WTF_with_Marc_MaronIn September 2009, after being fired by Air America for the third time, comedian Marc Maron began the WTF podcast. It was born of necessity. Maron was 45 years old with a mediocre comedy career behind him and nothing on the horizon. But he knew a bunch of other comedians, so he sat down with them and recorded hour-long conversations, hoping that people would listen. Since then, Maron has recorded almost 700 such conversations, starting with comedians but expanding to writers, actors, directors, and, last year, the President of the United States. With a technique honed in therapy and a series of twelve-step programs, Maron manages to draw out his guests and extract details that are normally well-concealed behind a public façade.

Whenever a former guest dies, Maron reposts his interview, giving people an opportunity to learn a little bit more about the person behind the obituary. Maron did so again last week after comedian Garry Shandling died. His interview with Shandling took place in May 2011, but a ten-minute section in the middle (starting at 36:25) stands out five years later:

Maron: So you’re trying to engage on a socio-political level with people or just raising awareness?

Shandling: Ultimately an emotional psychological level because . . . we can’t know what the problem is unless we know who we are.

M: I agree with that.

S: So anybody who doesn’t know their true self, they can’t know what the problem is. So there’s no winning unless you know who you are and the only real change can come from within. So when we talk about change, yes we can, people think of that as outside themselves, change outside themselves. They must change and become more authentic, otherwise the system is going to continue to fail. It’s an addictive culture bottoming out.

M: I completely agree.

the_larry_sanders_show_rip_torn_garry_shandling_jeffrey_tambor_01S: So why they completely understand that Lindsay Lohan has a problem of some sort, but they will not say “I have a problem of some sort.” What I say about Charlie Sheen is, “How many of you are still in denial and have the guts to call the rehab center and say help me, I can’t stop watching Charlie Sheen?”

M: Right.

S: “Oh, he’s on Channel Seven. Hold on. Cause I’m addicted to watching Charlie Sheen.”

M: I actually spoke with him, and the type of weird shamelessness around the insanity he’s experiencing, he actually is pushing out self-awareness. He’s saying, I will not be aware of what I think implies weakness.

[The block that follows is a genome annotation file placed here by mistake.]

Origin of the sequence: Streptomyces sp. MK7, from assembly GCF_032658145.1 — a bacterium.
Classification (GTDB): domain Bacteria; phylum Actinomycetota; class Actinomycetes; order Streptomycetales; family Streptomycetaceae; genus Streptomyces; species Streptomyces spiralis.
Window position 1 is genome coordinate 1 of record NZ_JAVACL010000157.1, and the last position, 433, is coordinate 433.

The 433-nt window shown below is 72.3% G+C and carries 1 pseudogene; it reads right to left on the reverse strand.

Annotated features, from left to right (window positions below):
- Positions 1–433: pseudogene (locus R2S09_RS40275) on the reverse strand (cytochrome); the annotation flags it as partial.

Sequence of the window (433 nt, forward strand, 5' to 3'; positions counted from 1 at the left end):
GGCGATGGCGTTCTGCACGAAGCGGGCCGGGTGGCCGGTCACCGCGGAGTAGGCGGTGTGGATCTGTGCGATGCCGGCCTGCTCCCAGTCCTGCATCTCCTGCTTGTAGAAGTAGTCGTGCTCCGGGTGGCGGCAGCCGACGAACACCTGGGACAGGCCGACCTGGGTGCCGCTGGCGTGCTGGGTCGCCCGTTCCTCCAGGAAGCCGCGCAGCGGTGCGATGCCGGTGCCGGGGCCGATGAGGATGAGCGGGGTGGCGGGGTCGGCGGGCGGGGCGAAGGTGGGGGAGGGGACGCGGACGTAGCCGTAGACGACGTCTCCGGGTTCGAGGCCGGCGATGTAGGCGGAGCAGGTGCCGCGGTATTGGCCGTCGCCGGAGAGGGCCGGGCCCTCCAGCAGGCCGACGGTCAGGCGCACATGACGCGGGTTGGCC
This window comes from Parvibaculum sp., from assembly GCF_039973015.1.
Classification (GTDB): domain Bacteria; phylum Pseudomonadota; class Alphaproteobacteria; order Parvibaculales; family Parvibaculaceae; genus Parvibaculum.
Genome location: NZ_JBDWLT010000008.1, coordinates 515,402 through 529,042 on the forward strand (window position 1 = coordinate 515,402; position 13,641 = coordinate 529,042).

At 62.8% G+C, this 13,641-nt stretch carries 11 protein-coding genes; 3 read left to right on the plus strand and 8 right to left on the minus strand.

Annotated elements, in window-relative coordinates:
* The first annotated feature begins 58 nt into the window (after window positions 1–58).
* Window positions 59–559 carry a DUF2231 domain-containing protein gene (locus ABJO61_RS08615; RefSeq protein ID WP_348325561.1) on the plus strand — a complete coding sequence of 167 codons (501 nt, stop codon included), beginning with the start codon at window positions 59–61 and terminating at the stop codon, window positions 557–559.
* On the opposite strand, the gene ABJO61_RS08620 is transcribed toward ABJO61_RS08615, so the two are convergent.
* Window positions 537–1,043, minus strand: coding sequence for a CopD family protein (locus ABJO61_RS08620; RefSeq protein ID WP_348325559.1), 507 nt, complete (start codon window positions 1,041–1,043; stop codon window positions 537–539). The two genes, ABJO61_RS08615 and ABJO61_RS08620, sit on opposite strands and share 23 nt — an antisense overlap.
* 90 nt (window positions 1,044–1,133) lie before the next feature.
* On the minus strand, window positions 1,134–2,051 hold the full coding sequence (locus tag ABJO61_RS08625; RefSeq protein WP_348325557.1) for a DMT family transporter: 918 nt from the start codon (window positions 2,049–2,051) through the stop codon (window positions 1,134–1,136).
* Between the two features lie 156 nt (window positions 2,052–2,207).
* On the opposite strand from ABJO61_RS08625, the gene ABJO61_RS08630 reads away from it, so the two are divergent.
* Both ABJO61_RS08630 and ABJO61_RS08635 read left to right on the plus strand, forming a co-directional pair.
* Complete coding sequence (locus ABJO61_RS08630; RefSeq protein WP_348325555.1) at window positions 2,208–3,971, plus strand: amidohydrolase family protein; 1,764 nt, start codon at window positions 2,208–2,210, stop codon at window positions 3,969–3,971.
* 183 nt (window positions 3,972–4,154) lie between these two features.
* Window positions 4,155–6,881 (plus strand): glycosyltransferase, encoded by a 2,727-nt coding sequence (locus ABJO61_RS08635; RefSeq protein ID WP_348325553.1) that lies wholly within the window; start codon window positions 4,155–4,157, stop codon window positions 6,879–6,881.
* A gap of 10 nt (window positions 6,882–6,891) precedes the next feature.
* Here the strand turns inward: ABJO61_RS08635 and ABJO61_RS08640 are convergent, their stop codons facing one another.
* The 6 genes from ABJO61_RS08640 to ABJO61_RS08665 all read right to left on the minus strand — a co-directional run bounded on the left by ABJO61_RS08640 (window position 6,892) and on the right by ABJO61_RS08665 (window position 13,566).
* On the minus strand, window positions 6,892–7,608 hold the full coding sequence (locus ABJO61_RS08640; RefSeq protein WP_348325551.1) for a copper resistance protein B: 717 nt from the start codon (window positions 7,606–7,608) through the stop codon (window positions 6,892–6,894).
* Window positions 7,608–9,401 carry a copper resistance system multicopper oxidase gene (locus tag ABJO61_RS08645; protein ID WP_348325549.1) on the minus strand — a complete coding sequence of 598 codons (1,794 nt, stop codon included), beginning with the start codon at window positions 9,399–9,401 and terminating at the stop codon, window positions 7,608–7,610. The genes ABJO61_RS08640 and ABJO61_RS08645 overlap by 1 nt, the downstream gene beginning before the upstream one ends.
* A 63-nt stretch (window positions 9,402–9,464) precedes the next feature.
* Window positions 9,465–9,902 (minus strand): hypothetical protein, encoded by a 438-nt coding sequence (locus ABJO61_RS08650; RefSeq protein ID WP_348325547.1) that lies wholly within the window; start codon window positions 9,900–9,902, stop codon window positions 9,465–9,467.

S: Well, he’s not altogether wrong with many of the things he says. . . . Some of the issues underlying his particular behavior are for him to discover and for his friends to help as other friends would. But to make it a freak show is falling into the trap of your false self, because your [true] self wouldn’t be watching that . . . Because everybody’s an addict about something, so judge not lest ye be judged.

M: So you’re saying that culturally we need to go through a crying stage?

S: I think culturally we are bottoming out.

M: Right, but . . . how does the self-awareness begin?

S: Here’s how self-awareness begins. Once you bottom out, which by the way, no one is willing to admit yet. What we’re doing is we’re fighting against bottoming out. And yet when Charlie Sheen fights against bottoming out, we call that weird. OK? But when America does it, that’s winning and that’s America. So when Charlie Sheen says I’m winning, I’m sorry, isn’t that the motto of the American culture? We’re winners. We’re going into our third Middle East country. . . .We’re going to be winning, Mission Accomplished. . . . So that’s America. But everybody can see it when Charlie Sheen does it, but they can’t see it when they themselves do it. So nothing can get repaired with the lying continuing. It’s no different than a family relationship or anything else. It’s a lie in the family, which is . . . you’re the one who’s addicted to winning and to being the best and to having the best religion and the best this and the best this and the best that. . . . So there’s no true humility and gratitude, which is what an addict has to realize at the bottoming out place.

M: You can’t be driven by your ego or your false self.

S: So I think America should be sort of allowed to bottom out because . . . aren’t people embarrassing themselves trying to fight this bottoming out thing? It’s compounding the problem.

M: So . . . you’re saying that America is like the emaciated crackhead who’s wild-eyed saying, “I’m fine, I’m fine, I don’t have a problem?”

S: They’re saying, in fact, “I’m more than fine. . . . We’re winning. I’m still number one.” And, you know, I don’t think you can talk yourself into it, which is what spin is supposed to do.

Yesterday, Donald Trump’s campaign manager, Corey Lewandowski, was arrested for grabbing the arm of reporter Michelle Fields. His arrest was accompanied by the release of a video of the incident. People’s interpretation of that video—their conclusions about whether or not the incident actually occurred—seems to depend, not on what actually happened in the video, but on whether or not they support Donald Trump. In this unprecedented election season, the only true precedent for this type of disagreement is football’s instant replay, where one’s evaluation of “indisputable video evidence” depends entirely on one’s team affiliation. What the heart desires, the will chooses, and the mind justifies, forever and ever, amen.

Garry Shandling, God rest his soul, was wrong. Our addiction to Charlie Sheen was nowhere near the bottom. Nor is our addiction to Donald Trump. Our addiction to winning, to triumph, is insatiable, bottomless, and we bottom out only when we die. Fortunately for us, death is the primary ingredient in every resurrection.